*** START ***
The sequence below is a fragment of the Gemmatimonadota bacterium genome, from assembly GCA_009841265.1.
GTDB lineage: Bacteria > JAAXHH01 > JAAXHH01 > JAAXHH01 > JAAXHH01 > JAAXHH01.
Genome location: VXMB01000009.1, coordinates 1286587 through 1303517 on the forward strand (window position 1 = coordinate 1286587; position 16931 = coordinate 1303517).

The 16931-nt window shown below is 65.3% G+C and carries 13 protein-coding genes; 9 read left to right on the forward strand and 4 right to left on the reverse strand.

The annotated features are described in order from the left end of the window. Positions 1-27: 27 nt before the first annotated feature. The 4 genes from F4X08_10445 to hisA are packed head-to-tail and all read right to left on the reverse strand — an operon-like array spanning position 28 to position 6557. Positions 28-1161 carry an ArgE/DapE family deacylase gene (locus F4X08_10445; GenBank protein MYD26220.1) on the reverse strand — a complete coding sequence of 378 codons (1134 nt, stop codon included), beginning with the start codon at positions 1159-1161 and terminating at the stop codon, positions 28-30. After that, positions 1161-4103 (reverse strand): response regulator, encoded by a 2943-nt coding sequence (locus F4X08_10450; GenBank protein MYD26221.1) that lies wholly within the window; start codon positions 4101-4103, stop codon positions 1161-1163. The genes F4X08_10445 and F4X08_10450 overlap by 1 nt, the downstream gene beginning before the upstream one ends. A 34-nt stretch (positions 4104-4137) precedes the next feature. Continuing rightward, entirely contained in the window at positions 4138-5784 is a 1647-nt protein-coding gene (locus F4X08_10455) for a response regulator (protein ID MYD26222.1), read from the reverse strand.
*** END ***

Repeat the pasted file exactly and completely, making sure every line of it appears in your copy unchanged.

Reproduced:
The sequence below is a fragment of the Gemmatimonadota bacterium genome, from assembly GCA_009841265.1.
GTDB lineage: Bacteria > JAAXHH01 > JAAXHH01 > JAAXHH01 > JAAXHH01 > JAAXHH01.
Genome location: VXMB01000009.1, coordinates 1286587 through 1303517 on the forward strand (window position 1 = coordinate 1286587; position 16931 = coordinate 1303517).

The 16931-nt window shown below is 65.3% G+C and carries 13 protein-coding genes; 9 read left to right on the forward strand and 4 right to left on the reverse strand.

The annotated features are described in order from the left end of the window. Positions 1-27: 27 nt before the first annotated feature. The 4 genes from F4X08_10445 to hisA are packed head-to-tail and all read right to left on the reverse strand — an operon-like array spanning position 28 to position 6557. Positions 28-1161 carry an ArgE/DapE family deacylase gene (locus F4X08_10445; GenBank protein MYD26220.1) on the reverse strand — a complete coding sequence of 378 codons (1134 nt, stop codon included), beginning with the start codon at positions 1159-1161 and terminating at the stop codon, positions 28-30. After that, positions 1161-4103 (reverse strand): response regulator, encoded by a 2943-nt coding sequence (locus F4X08_10450; GenBank protein MYD26221.1) that lies wholly within the window; start codon positions 4101-4103, stop codon positions 1161-1163. The genes F4X08_10445 and F4X08_10450 overlap by 1 nt, the downstream gene beginning before the upstream one ends. A 34-nt stretch (positions 4104-4137) precedes the next feature. Continuing rightward, entirely contained in the window at positions 4138-5784 is a 1647-nt protein-coding gene (locus F4X08_10455) for a response regulator (protein ID MYD26222.1), read from the reverse strand.